Demolition has begun on the lot at the corner of Shattuck Avenue and Dwight Way, bringing down the building that was home to furniture store Modernaire, which has moved to a new location. In its place will be a new, 6-story mixed-use housing development, construction of which is set to begin in September.
Menlo Management Company is behind the development at 2107 Dwight Way, which will feature 99 rental units, 5,607 square feet of ground-floor retail space, and 45 parking spaces. A 2012 zoning board report says the housing units will be marketed primarily to students.
The project’s architect is Richard Christiani of San Francisco-based firm Christiani Johnson Architects. Christiani says he expects to complete construction in March 2016, 18 months after the scheduled start date. He said demolition at the site will be complete soon.
The development will include nine below-market-rate dwelling units. This is the minimum required for a 99-unit building under Berkeley law, which mandates that one in 10 units be “affordable” — priced so a family earning less than the regional median income can afford the rent.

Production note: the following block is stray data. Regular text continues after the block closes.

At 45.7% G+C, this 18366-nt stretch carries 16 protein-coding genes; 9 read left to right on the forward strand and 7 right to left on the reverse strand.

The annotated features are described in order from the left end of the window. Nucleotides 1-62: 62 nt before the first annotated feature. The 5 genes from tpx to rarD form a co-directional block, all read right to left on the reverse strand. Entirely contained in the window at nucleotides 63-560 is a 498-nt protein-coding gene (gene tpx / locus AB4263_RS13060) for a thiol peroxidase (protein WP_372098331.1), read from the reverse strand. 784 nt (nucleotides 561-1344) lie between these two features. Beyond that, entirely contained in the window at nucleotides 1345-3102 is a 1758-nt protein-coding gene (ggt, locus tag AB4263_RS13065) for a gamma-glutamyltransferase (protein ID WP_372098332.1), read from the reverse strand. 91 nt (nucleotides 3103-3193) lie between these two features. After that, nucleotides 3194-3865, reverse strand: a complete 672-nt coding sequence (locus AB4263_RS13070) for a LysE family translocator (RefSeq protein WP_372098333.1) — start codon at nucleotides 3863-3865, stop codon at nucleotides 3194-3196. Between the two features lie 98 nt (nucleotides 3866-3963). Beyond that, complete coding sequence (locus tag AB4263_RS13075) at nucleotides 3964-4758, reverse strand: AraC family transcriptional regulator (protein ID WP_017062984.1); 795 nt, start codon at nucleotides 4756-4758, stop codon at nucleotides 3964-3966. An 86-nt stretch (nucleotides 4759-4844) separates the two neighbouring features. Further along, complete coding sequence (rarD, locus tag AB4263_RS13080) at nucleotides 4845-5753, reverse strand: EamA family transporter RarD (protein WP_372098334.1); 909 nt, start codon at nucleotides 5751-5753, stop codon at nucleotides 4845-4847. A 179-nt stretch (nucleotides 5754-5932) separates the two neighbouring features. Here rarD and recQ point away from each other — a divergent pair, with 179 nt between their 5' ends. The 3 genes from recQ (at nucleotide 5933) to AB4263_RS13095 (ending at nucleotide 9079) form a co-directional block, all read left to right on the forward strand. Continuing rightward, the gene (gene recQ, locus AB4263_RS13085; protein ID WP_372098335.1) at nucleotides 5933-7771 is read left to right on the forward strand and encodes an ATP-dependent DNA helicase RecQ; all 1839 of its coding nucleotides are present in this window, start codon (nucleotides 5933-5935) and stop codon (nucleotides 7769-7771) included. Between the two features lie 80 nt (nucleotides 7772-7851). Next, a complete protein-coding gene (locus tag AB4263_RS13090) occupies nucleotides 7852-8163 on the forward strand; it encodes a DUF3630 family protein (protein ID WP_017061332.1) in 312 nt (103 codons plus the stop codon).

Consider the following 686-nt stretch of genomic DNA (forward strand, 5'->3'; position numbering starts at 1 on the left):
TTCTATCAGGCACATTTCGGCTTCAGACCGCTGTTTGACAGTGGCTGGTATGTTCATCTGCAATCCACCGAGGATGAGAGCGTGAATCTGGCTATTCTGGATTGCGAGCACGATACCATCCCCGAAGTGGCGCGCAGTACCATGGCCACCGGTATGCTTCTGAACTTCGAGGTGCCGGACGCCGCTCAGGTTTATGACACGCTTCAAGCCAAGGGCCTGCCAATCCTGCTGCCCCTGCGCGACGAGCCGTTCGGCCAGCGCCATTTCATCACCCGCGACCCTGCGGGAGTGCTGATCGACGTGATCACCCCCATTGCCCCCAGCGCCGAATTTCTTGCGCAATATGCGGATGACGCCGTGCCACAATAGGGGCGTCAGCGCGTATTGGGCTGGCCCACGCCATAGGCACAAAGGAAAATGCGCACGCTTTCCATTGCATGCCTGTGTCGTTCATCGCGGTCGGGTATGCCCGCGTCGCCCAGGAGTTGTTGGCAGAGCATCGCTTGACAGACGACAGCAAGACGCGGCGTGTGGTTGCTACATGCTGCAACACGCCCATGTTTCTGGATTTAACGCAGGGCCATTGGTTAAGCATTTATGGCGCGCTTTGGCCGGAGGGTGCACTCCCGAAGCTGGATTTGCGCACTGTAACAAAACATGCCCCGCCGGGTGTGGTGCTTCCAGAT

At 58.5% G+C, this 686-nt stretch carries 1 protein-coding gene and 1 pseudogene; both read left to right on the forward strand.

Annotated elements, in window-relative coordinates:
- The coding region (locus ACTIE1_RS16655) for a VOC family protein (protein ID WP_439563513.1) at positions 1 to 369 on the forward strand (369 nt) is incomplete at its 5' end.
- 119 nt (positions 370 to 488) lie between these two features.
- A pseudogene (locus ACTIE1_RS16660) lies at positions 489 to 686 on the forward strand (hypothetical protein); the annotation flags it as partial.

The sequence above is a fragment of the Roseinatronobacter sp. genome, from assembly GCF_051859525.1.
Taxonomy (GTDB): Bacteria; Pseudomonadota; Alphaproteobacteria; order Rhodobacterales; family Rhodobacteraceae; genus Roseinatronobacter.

According to the Christiani Johnson Architects website, the Dwight Way development will also feature a landscaped central courtyard, a rear yard with outdoor grilling and a movie theater, bike storage and car share facilities.
Modernaire, which specializes in mid-century modern furniture, has moved to 1621 San Pablo Ave., near the junction of Cedar and Hopkins.
The Dwight Way project is one of a wave of developments set to cause a boom in population and retail space in downtown Berkeley. According to a 2014 brochure from the Downtown Berkeley Association, more than 1,400 new units are planned for the area by 2018, potentially increasing the population from 3,000 to 5,000.
The city approved the Dwight Way project in 2012. Since then, there have been no changes to the permits, meaning that the building will meet the original specifications. Christiani said the project is going according to plan.
“We have the conditions of approval and everything [was] met. So we’re designing to what was approved,” he said.
Charles Siler is a summer intern at Berkeleyside. He grew up in the North Bay and now attends Tulane University in New Orleans. He can be reached at firstname.lastname@example.org.
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